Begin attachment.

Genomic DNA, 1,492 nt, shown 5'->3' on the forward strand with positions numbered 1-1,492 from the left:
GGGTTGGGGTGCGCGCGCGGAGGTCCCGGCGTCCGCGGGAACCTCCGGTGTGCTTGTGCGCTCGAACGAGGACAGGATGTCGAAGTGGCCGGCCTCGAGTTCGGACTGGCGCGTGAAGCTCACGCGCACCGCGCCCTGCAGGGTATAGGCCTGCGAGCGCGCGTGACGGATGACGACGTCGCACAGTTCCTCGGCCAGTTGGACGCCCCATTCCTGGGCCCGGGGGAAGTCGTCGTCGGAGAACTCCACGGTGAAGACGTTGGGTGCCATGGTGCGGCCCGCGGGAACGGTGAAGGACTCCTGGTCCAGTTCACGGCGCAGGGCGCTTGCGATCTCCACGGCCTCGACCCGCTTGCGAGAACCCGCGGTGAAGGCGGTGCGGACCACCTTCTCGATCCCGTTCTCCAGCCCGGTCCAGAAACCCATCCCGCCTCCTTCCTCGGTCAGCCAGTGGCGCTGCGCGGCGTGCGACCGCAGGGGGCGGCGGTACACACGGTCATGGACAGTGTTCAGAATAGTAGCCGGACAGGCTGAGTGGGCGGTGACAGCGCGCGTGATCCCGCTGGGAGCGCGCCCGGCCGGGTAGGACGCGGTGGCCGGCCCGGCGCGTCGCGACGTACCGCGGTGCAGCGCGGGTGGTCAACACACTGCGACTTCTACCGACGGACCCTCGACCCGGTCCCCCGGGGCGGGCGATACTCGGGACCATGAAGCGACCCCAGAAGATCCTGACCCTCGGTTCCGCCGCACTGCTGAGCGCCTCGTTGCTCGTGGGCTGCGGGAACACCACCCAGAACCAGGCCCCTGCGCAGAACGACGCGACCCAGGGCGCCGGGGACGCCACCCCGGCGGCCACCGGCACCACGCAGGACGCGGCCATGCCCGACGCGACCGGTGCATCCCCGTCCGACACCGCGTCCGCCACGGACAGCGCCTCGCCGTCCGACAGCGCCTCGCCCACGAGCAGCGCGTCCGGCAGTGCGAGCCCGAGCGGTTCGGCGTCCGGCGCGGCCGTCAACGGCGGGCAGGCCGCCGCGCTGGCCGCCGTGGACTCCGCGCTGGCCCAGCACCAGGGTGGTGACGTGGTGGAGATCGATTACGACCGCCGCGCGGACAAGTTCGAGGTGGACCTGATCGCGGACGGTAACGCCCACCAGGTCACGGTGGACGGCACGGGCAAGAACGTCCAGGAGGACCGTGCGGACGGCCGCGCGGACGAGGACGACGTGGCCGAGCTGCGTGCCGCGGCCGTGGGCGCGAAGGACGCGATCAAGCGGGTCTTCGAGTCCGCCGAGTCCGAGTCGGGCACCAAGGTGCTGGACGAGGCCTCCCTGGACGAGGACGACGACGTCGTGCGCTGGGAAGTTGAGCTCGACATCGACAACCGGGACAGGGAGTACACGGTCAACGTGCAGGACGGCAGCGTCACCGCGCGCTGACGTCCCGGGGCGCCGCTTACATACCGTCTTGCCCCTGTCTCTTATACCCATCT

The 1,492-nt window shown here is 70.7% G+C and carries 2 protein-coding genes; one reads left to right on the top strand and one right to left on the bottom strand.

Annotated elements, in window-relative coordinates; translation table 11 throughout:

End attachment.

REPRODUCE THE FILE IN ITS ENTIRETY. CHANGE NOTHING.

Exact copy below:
Genomic DNA, 1,492 nt, shown 5'->3' on the forward strand with positions numbered 1-1,492 from the left:
GGGTTGGGGTGCGCGCGCGGAGGTCCCGGCGTCCGCGGGAACCTCCGGTGTGCTTGTGCGCTCGAACGAGGACAGGATGTCGAAGTGGCCGGCCTCGAGTTCGGACTGGCGCGTGAAGCTCACGCGCACCGCGCCCTGCAGGGTATAGGCCTGCGAGCGCGCGTGACGGATGACGACGTCGCACAGTTCCTCGGCCAGTTGGACGCCCCATTCCTGGGCCCGGGGGAAGTCGTCGTCGGAGAACTCCACGGTGAAGACGTTGGGTGCCATGGTGCGGCCCGCGGGAACGGTGAAGGACTCCTGGTCCAGTTCACGGCGCAGGGCGCTTGCGATCTCCACGGCCTCGACCCGCTTGCGAGAACCCGCGGTGAAGGCGGTGCGGACCACCTTCTCGATCCCGTTCTCCAGCCCGGTCCAGAAACCCATCCCGCCTCCTTCCTCGGTCAGCCAGTGGCGCTGCGCGGCGTGCGACCGCAGGGGGCGGCGGTACACACGGTCATGGACAGTGTTCAGAATAGTAGCCGGACAGGCTGAGTGGGCGGTGACAGCGCGCGTGATCCCGCTGGGAGCGCGCCCGGCCGGGTAGGACGCGGTGGCCGGCCCGGCGCGTCGCGACGTACCGCGGTGCAGCGCGGGTGGTCAACACACTGCGACTTCTACCGACGGACCCTCGACCCGGTCCCCCGGGGCGGGCGATACTCGGGACCATGAAGCGACCCCAGAAGATCCTGACCCTCGGTTCCGCCGCACTGCTGAGCGCCTCGTTGCTCGTGGGCTGCGGGAACACCACCCAGAACCAGGCCCCTGCGCAGAACGACGCGACCCAGGGCGCCGGGGACGCCACCCCGGCGGCCACCGGCACCACGCAGGACGCGGCCATGCCCGACGCGACCGGTGCATCCCCGTCCGACACCGCGTCCGCCACGGACAGCGCCTCGCCGTCCGACAGCGCCTCGCCCACGAGCAGCGCGTCCGGCAGTGCGAGCCCGAGCGGTTCGGCGTCCGGCGCGGCCGTCAACGGCGGGCAGGCCGCCGCGCTGGCCGCCGTGGACTCCGCGCTGGCCCAGCACCAGGGTGGTGACGTGGTGGAGATCGATTACGACCGCCGCGCGGACAAGTTCGAGGTGGACCTGATCGCGGACGGTAACGCCCACCAGGTCACGGTGGACGGCACGGGCAAGAACGTCCAGGAGGACCGTGCGGACGGCCGCGCGGACGAGGACGACGTGGCCGAGCTGCGTGCCGCGGCCGTGGGCGCGAAGGACGCGATCAAGCGGGTCTTCGAGTCCGCCGAGTCCGAGTCGGGCACCAAGGTGCTGGACGAGGCCTCCCTGGACGAGGACGACGACGTCGTGCGCTGGGAAGTTGAGCTCGACATCGACAACCGGGACAGGGAGTACACGGTCAACGTGCAGGACGGCAGCGTCACCGCGCGCTGACGTCCCGGGGCGCCGCTTACATACCGTCTTGCCCCTGTCTCTTATACCCATCT

The 1,492-nt window shown here is 70.7% G+C and carries 2 protein-coding genes; one reads left to right on the top strand and one right to left on the bottom strand.

Annotated elements, in window-relative coordinates; translation table 11 throughout: